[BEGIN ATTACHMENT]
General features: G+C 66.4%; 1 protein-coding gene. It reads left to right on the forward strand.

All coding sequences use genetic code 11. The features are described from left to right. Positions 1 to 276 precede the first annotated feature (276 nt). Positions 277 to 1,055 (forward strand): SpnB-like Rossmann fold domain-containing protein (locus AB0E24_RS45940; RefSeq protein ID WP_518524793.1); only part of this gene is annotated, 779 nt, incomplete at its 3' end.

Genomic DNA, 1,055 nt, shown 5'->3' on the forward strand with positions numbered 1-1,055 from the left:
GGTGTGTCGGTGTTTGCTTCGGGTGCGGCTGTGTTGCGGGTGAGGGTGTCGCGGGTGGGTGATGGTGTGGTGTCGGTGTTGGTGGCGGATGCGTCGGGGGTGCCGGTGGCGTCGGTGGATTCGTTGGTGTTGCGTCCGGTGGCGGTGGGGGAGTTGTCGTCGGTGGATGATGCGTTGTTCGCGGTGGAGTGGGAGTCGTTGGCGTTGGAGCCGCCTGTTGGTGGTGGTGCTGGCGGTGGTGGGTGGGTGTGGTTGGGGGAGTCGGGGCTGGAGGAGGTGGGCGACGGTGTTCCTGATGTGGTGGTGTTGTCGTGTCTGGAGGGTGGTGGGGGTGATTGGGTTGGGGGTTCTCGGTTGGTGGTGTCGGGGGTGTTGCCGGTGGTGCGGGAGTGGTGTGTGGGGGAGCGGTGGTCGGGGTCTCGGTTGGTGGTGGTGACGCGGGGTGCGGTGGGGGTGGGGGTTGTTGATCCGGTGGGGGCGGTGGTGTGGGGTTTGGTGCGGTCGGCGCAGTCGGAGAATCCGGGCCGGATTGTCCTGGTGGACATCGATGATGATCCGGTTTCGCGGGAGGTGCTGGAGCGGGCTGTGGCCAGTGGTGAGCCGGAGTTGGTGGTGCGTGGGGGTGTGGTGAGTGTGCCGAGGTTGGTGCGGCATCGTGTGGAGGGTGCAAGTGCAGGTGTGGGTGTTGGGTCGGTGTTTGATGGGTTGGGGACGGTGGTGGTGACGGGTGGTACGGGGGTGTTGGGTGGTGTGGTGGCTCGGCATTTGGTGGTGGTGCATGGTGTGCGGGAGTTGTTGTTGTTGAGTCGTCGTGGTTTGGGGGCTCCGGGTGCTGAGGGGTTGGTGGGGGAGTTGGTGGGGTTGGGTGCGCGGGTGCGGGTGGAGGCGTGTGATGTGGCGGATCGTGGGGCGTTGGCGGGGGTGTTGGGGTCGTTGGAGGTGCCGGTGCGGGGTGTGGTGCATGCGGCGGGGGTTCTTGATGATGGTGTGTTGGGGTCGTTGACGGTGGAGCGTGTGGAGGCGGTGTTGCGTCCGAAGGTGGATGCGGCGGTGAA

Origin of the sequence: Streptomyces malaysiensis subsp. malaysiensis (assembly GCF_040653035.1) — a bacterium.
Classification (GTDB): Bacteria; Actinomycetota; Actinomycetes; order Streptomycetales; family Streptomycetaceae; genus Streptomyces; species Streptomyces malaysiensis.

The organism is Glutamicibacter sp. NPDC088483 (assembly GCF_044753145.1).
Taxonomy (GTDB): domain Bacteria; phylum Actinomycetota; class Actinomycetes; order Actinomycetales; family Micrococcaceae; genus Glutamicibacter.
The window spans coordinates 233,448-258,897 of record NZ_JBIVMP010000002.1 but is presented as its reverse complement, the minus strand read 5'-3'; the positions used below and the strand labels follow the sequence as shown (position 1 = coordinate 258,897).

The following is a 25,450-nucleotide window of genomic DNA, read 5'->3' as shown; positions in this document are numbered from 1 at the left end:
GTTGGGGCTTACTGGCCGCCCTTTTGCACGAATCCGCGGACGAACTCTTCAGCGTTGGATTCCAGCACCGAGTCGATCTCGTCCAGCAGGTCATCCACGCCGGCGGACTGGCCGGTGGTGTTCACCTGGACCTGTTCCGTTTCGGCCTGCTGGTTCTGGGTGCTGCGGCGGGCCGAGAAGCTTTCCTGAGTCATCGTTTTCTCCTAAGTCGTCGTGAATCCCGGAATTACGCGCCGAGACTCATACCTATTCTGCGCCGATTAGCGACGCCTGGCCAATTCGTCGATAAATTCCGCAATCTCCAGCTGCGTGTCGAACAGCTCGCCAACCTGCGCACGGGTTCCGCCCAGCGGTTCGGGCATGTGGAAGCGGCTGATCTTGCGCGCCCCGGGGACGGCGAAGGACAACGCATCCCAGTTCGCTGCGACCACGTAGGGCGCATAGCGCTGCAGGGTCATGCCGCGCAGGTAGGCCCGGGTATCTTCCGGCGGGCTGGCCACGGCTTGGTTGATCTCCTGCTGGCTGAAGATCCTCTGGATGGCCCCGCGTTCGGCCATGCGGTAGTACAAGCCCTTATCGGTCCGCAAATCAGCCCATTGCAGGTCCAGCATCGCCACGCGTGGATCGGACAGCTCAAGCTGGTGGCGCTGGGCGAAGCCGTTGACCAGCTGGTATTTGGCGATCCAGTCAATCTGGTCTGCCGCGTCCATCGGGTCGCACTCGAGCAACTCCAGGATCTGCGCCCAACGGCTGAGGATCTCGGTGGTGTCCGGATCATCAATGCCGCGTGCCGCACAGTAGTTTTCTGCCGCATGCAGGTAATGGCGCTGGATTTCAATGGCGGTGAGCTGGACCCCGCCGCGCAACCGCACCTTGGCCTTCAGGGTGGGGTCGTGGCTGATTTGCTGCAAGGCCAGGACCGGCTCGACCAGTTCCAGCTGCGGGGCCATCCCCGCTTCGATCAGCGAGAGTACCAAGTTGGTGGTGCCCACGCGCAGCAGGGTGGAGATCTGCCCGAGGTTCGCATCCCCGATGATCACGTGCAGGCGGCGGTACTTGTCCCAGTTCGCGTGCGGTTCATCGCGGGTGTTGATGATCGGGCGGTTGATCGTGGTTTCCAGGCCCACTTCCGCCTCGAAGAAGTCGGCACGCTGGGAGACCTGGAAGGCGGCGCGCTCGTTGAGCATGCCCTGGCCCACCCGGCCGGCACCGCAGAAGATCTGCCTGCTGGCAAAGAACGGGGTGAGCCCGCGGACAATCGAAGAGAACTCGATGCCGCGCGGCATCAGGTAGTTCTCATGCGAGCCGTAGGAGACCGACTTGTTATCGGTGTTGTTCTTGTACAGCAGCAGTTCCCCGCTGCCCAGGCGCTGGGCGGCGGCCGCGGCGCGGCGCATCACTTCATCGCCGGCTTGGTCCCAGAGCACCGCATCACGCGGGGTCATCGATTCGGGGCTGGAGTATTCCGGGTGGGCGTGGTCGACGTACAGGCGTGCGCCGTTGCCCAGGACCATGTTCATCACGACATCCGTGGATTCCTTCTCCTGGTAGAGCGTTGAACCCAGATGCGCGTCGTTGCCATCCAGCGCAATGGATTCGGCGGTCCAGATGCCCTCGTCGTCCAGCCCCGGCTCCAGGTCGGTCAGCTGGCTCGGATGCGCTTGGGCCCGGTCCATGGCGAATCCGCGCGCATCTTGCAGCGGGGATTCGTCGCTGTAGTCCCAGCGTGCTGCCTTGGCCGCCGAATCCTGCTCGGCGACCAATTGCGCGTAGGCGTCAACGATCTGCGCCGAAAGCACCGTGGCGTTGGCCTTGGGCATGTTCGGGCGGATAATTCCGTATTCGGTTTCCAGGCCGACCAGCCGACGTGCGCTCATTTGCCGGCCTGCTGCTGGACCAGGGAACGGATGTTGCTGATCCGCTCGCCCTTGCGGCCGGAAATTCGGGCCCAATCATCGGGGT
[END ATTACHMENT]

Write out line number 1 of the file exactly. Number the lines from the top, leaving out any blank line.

General features: G+C 66.4%; 1 protein-coding gene. It reads left to right on the forward strand.